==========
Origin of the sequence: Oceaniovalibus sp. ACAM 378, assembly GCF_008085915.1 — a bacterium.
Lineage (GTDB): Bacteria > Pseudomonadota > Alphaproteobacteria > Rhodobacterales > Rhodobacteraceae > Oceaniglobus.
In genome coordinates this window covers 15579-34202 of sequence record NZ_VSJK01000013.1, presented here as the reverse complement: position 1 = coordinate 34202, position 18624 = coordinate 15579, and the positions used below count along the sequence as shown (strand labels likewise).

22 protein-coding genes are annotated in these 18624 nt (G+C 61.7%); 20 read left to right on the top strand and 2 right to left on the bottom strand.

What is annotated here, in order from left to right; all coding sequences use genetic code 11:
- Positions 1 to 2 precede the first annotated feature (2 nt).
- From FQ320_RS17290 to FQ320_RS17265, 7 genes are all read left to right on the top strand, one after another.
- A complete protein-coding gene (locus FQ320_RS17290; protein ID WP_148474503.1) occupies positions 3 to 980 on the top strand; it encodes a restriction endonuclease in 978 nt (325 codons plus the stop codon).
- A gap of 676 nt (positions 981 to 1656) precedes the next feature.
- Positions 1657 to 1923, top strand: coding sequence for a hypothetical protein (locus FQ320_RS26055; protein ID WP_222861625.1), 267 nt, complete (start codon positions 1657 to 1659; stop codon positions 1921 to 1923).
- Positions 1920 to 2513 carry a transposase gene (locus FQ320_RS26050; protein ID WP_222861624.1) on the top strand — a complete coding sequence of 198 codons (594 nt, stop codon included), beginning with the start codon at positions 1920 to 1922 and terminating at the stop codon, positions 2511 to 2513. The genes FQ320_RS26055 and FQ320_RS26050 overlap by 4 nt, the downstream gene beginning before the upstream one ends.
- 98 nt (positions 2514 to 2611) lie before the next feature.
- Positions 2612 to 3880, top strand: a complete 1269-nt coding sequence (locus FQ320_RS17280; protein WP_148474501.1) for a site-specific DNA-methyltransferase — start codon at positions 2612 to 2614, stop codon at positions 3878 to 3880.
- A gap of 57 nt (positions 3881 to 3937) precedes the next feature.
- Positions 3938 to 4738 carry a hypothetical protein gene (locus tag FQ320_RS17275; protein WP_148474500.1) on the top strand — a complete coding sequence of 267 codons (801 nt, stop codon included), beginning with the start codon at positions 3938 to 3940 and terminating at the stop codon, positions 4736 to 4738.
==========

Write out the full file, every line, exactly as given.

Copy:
Origin of the sequence: Oceaniovalibus sp. ACAM 378, assembly GCF_008085915.1 — a bacterium.
Lineage (GTDB): Bacteria > Pseudomonadota > Alphaproteobacteria > Rhodobacterales > Rhodobacteraceae > Oceaniglobus.
In genome coordinates this window covers 15579-34202 of sequence record NZ_VSJK01000013.1, presented here as the reverse complement: position 1 = coordinate 34202, position 18624 = coordinate 15579, and the positions used below count along the sequence as shown (strand labels likewise).

22 protein-coding genes are annotated in these 18624 nt (G+C 61.7%); 20 read left to right on the top strand and 2 right to left on the bottom strand.

What is annotated here, in order from left to right; all coding sequences use genetic code 11:
- Positions 1 to 2 precede the first annotated feature (2 nt).
- From FQ320_RS17290 to FQ320_RS17265, 7 genes are all read left to right on the top strand, one after another.
- A complete protein-coding gene (locus FQ320_RS17290; protein ID WP_148474503.1) occupies positions 3 to 980 on the top strand; it encodes a restriction endonuclease in 978 nt (325 codons plus the stop codon).
- A gap of 676 nt (positions 981 to 1656) precedes the next feature.
- Positions 1657 to 1923, top strand: coding sequence for a hypothetical protein (locus FQ320_RS26055; protein ID WP_222861625.1), 267 nt, complete (start codon positions 1657 to 1659; stop codon positions 1921 to 1923).
- Positions 1920 to 2513 carry a transposase gene (locus FQ320_RS26050; protein ID WP_222861624.1) on the top strand — a complete coding sequence of 198 codons (594 nt, stop codon included), beginning with the start codon at positions 1920 to 1922 and terminating at the stop codon, positions 2511 to 2513. The genes FQ320_RS26055 and FQ320_RS26050 overlap by 4 nt, the downstream gene beginning before the upstream one ends.
- 98 nt (positions 2514 to 2611) lie before the next feature.
- Positions 2612 to 3880, top strand: a complete 1269-nt coding sequence (locus FQ320_RS17280; protein WP_148474501.1) for a site-specific DNA-methyltransferase — start codon at positions 2612 to 2614, stop codon at positions 3878 to 3880.
- A gap of 57 nt (positions 3881 to 3937) precedes the next feature.
- Positions 3938 to 4738 carry a hypothetical protein gene (locus tag FQ320_RS17275; protein WP_148474500.1) on the top strand — a complete coding sequence of 267 codons (801 nt, stop codon included), beginning with the start codon at positions 3938 to 3940 and terminating at the stop codon, positions 4736 to 4738.